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Variable Camber Continuous Trailing Edge Flap Testing Demonstrates High-Lift Capability
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Variable Camber Continuous Trailing Edge Flap Testing Demonstrates High-Lift Capability

High-lift wind-tunnel testing of the Variable Camber Continuous Trailing Edge Flap (VCCTEF) on the flexible wing Generic Transport Model (GTM) configuration at the University of Washington Aeronautical Laboratory (UWAL) was conducted from July 16 – 25. The VCCTEF is an advanced adaptive aeroelastic wing-shaping control concept originally developed by the Intelligent Systems division at NASA Ames Research Center and further refined by the Boeing Company. The initial high-lift design encountered aerodynamic issues with premature flow separation at the wing outboard due to incorrect rigging of the Krueger leading edge device. By adjusting the rigging angle of the Krueger slat using shims, improved high-lift performance was attained. A maximum lift coefficient (CLmax) of 2.1 is achieved with the single element high-lift flap. This CLmax is close to the desired CLmax for the Boeing 757 landing configuration. This confirms that the high-lift design for the VCCTEF may be capable of providing sufficient high-lift performance.

In addition, a circular-arc cambered high-lift flap was also tested. The cambered high-lift flap achieves a 2% decrease in CLmax, but at the same time improves aerodynamic efficiency (L/D) by 7% over the single-element high-lift flap. Sensitivities due to the VCCTEF span-wise deflection shape, Reynolds number (Rn) effect, and Fowler gap were studied. 2% Variations in CLmax and L/D were noted among four different VCCTEF deflection shapes, with uniform span-wise deflection achieving the highest CLmax but also the lowest L/D. The Reynolds number effect was studied at various dynamic pressures (Q’s) up to 5.8 times the baseline Q. Test results show increasing CLmax and decreasing drag (CD) with an increasing Rn. Test results for Fowler gaps from 0.25” (baseline) to 0.5” show the largest CLmax is achieved at the 0.25” gap. In summary, the objective of the high-lift test was met and the test results demonstrate high-lift capability and L/D improvement of the VCCTEF.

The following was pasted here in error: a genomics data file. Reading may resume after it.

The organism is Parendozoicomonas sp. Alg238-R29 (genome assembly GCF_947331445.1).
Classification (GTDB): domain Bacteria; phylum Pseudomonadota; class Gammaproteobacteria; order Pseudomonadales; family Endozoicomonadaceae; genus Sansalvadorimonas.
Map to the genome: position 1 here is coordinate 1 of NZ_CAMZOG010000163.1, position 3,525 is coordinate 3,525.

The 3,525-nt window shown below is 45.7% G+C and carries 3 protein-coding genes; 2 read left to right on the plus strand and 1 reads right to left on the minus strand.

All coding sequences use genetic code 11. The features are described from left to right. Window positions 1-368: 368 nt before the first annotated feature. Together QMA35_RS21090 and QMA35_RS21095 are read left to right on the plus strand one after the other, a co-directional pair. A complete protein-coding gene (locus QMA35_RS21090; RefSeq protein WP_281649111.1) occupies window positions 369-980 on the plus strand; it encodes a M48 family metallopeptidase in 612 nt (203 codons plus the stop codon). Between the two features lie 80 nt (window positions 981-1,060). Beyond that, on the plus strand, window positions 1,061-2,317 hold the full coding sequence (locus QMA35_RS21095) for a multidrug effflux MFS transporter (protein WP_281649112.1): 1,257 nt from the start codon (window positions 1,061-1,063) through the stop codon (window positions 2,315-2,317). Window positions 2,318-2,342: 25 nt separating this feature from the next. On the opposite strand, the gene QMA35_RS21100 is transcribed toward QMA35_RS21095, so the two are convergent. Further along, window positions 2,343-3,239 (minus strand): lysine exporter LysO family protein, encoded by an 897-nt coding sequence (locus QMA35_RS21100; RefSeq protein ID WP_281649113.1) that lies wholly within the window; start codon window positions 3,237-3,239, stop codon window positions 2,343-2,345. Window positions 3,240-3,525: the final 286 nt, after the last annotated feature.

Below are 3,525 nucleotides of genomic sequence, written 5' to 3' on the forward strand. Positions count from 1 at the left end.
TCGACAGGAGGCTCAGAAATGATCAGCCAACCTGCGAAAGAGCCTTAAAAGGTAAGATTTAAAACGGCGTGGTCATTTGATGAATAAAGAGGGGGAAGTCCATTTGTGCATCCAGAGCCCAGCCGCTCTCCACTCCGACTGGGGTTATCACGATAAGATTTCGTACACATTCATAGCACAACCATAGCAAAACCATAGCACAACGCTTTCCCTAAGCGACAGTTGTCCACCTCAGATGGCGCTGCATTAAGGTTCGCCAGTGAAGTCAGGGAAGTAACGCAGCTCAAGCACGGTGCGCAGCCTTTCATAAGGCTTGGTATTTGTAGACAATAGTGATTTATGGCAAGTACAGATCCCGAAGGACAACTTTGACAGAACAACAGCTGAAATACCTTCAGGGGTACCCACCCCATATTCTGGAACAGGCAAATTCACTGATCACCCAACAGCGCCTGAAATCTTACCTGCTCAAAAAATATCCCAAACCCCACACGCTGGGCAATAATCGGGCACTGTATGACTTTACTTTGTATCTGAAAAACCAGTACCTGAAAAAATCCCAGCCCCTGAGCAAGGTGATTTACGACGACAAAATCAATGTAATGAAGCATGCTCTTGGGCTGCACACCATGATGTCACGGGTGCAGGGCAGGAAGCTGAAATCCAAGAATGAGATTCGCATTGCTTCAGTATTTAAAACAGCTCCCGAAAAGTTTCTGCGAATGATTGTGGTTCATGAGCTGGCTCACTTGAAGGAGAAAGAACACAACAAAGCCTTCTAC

BACKGROUND: Today’s aircraft employ lightweight flexible wing constructions. As wing flexibility increases, aircraft aerodynamics at off-design operating conditions become significantly degraded due to non-optimal span loading. Modern aircraft design addresses this problem through aerodynamic re-optimization using wing-twist control devices. The VCCTEF addresses this problem in two ways: 1) variable camber design that enables mission-adaptive wing performance, and 2) adaptive aeroelastic shape control via re-twisting flexible wings to achieve optimal span loading. The VCCTEF also must be capable of high-lift performance for it to be considered as a viable aerodynamic control device candidate. A variable camber flap improves L/D over a plain flap, but at an expense of a reduction in lift at the same angle of attack. The purpose of the high-lift wind tunnel test is to assess the high-lift capability of the VCCTEF as an important aircraft technology validation step to meet take-off and landing design requirements.

TEAM: CODE TI: Tung Dao, Greg Hornby, Abe Ishihara, Sonia Lebofsky, Nhan Nguyen, Sean Swei, Eric Ting, Ezra Tal, Joe Totah, and Khanh Trinh; CODE TNA: Michael Aftosmis, Dogus Akaydin, Jeff Housman, James Jensen, Upender Kaul, Cetin Kiris, Shayan Moini-Yekta, Marian Nemec, and David Rodriguez

BOEING / UWAL: Eric Dickey (BR&T Huntington Beach), John Dykman (BR&T Seal Beach), Brian Foist (BR&T Seal Beach), Eli Livne (UWAL), Marat Mor (UWAL), Lee Mayer (BR&T St. Louis), Charles Morris (BR&T St. Louis), Chester Nelson (BCA Seattle), Nathan Precup (UWAL), Jack Ross (UWAL), Hieu Truong (BR&T Huntington Beach), and Jim Urnes, Sr. (BR&T St. Louis)

COLLABORATORS: Boeing Research & Technology (BR&T), Boeing Commercial Airplanes (BCA), and the University of Washington Aeronautical Laboratory (UWAL)

NASA PROGRAM FUNDING: Fixed-Wing Project, Fundamental Aeronautics Program (FAP), Aeronautics Research Mission Directorate (ARMD)

Contact: Nhan Nguyen

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